This invention overcomes the disadvantages of the prior art by providing a system and method for reducing error in the accomplishment of Monte Carlo-based simulations (and other similar estimates of characteristics of aggregate data using highly iterative samples—for example overall sampling numbers exceeding approximately 106 or greater) using a processor arrangement that enables performance of iterative computations which include a predetermined combination of lower-precision computations and higher-precision computations. This system and method accordingly achieves the same pricing accuracy as traditional Monte Carlo results. Specialized low-power processor arrangements and/or the incorporation of a larger-scale instantiation of conventional low-precision or low-power (and potentially lower cost) processors is used to accomplish the computational task. Such low-power processors can include cell processors and/or single instruction multiple data (SIMD) type processors. In an embodiment, the system and method allows for the replacement/mapping of inherent double-precision instruction values (for example in an existing C++ code program instruction set) with single-precision instruction values (as needed to prevent errors) so that the existing code can be employed in the processor arrangement of the system and method. This enables existing program instructions to operate within the processor arrangement free of a need to rewrite the code by providing, for example, a conventional search- and replace function. In an illustrative embodiment, a similar set of random numbers is employed throughout the sampling computation (i.e. using the same seeds). These random number seeds allow generation of iterative samples. The low-precision samples are iteratively generated using lower-precision and aggregated in higher-precision through a plurality of levels of aggregators. A significantly smaller number of iterations of a higher/double-precision computation is undertaken using the same random number seeds, and by either another high-precision processor architecture or by a portion of the low-precision architecture having a mechanism (hardware or software) for achieving high-precision. The high-precision computations are combined with an equal number of the low precision computations to generate an error value. This is used to compensate for the average value in the overall low-precision average by subtracting the error from the low-precision average.

In an illustrative embodiment, the system and method can employ a low-instruction-per-second (lower-power), highly parallel processor architecture to perform the low-precision computations. These are aggregated at high-precision by an aggregator. Either a high-precision processor arrangement, or a low-precision processor arrangement, employing soft-ware-based high-precision program instructions performs the less-frequent, generally slower high-precision computations of the aggregated, more-frequent low-precision computations. One final aggregator totals all low-precision computations and another high-precision aggregator totals all high-precision computations. An equal number of low precision computations are used to generate the error value that is subtracted from the low-precision average.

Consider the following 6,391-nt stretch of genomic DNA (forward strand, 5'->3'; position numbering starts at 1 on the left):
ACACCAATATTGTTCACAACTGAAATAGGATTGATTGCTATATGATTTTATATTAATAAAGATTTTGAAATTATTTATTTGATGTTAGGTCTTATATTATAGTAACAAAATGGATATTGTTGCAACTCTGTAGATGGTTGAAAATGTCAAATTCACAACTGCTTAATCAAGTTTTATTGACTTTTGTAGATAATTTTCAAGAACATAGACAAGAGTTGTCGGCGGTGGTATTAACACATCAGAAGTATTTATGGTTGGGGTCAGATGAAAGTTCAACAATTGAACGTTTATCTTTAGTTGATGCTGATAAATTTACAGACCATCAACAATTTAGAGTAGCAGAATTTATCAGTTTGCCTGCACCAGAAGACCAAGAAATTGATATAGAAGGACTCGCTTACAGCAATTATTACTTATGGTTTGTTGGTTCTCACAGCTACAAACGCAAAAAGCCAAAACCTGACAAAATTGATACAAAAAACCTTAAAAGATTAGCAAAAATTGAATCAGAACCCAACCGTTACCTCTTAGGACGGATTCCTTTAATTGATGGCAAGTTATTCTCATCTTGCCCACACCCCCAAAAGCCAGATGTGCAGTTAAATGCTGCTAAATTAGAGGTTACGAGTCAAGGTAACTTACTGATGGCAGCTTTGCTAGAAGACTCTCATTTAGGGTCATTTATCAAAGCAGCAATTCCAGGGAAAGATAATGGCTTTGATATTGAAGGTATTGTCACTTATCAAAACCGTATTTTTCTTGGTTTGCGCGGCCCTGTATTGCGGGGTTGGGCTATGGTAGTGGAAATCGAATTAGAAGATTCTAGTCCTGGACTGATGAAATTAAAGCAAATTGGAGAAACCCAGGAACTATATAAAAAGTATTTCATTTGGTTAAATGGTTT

A plurality of lower-power processors can be arrayed to provide the low-precision computation function. Alternatively a plurality of SIMD can be used to alternately conduct low-precision computations for a predetermined number of operations and high-precision operations on a fewer number of operations.

In an embodiment, aggregation can include summing values within predetermined ranges of orders of magnitude, via an adding tree arrangement, so that significant digits therebetween are preserved.

In an embodiment, the low-precision processor array can include a memory arrangement that stores program instructions for performing single-precision computation function in association with single-precision processor hardware. Illustratively, the program instructions can comprise instructions converted from double-precision computation functions to the single-precision computation functions by a find-and-replace procedure. The program instructions can be provided as C++ program language instructions.

BRIEF DESCRIPTION OF THE DRAWINGS

The invention description below refers to the accompanying drawings, of which:

FIG. 1, already described, is a graph showing a curve vlow representing the number of Monte Carlo samples simulated versus the deviation in estimated price relative to a true/actual price a and illustrating the gradual approach of the estimate to a desired deviation from actual price after a substantial number of samples;

FIG. 2, already described, is a table showing the substantial difference between computational overhead as illustrated by the corresponding difference in the number of intermediates between a computation with only 3 significant digits and a computation with 16 significant digits;

FIG. 3 is a graph showing the curve vlow in a computation using a low number of significant digits (low-precision), illustrating the gradual approach of the estimate to a price that represents an undesirable level of deviation from the actual price after a substantial number of samples;

FIG. 4 is a graph showing the curve d that is the estimate of the difference e between the final low-precision simulation average and the high-precision simulation average, which converges to the true difference e substantially more rapidly than either the high-precision or low-precision calculations would converge to a true price a with the same accuracy;